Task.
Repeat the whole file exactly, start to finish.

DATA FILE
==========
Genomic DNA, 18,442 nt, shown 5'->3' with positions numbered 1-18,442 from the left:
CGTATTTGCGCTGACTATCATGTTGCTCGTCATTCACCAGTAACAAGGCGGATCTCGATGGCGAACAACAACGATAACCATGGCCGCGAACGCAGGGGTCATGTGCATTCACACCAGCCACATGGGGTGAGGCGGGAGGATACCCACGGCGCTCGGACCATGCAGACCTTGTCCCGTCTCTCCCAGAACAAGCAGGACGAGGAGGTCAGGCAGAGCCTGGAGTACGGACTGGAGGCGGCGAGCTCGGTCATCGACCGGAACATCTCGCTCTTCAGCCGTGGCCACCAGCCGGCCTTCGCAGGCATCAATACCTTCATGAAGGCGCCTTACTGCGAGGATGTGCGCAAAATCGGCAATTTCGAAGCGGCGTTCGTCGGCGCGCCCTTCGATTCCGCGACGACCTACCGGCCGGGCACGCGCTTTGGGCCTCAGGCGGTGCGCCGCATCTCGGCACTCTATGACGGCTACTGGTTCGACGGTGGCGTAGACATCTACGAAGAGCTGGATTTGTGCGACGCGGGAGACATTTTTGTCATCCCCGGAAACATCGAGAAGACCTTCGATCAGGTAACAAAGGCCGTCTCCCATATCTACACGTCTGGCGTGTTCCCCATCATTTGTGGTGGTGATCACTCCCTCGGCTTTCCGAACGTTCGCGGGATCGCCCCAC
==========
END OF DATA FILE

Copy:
Genomic DNA, 18,442 nt, shown 5'->3' with positions numbered 1-18,442 from the left:
CGTATTTGCGCTGACTATCATGTTGCTCGTCATTCACCAGTAACAAGGCGGATCTCGATGGCGAACAACAACGATAACCATGGCCGCGAACGCAGGGGTCATGTGCATTCACACCAGCCACATGGGGTGAGGCGGGAGGATACCCACGGCGCTCGGACCATGCAGACCTTGTCCCGTCTCTCCCAGAACAAGCAGGACGAGGAGGTCAGGCAGAGCCTGGAGTACGGACTGGAGGCGGCGAGCTCGGTCATCGACCGGAACATCTCGCTCTTCAGCCGTGGCCACCAGCCGGCCTTCGCAGGCATCAATACCTTCATGAAGGCGCCTTACTGCGAGGATGTGCGCAAAATCGGCAATTTCGAAGCGGCGTTCGTCGGCGCGCCCTTCGATTCCGCGACGACCTACCGGCCGGGCACGCGCTTTGGGCCTCAGGCGGTGCGCCGCATCTCGGCACTCTATGACGGCTACTGGTTCGACGGTGGCGTAGACATCTACGAAGAGCTGGATTTGTGCGACGCGGGAGACATTTTTGTCATCCCCGGAAACATCGAGAAGACCTTCGATCAGGTAACAAAGGCCGTCTCCCATATCTACACGTCTGGCGTGTTCCCCATCATTTGTGGTGGTGATCACTCCCTCGGCTTTCCGAACGTTCGCGGGATCGCCCCAC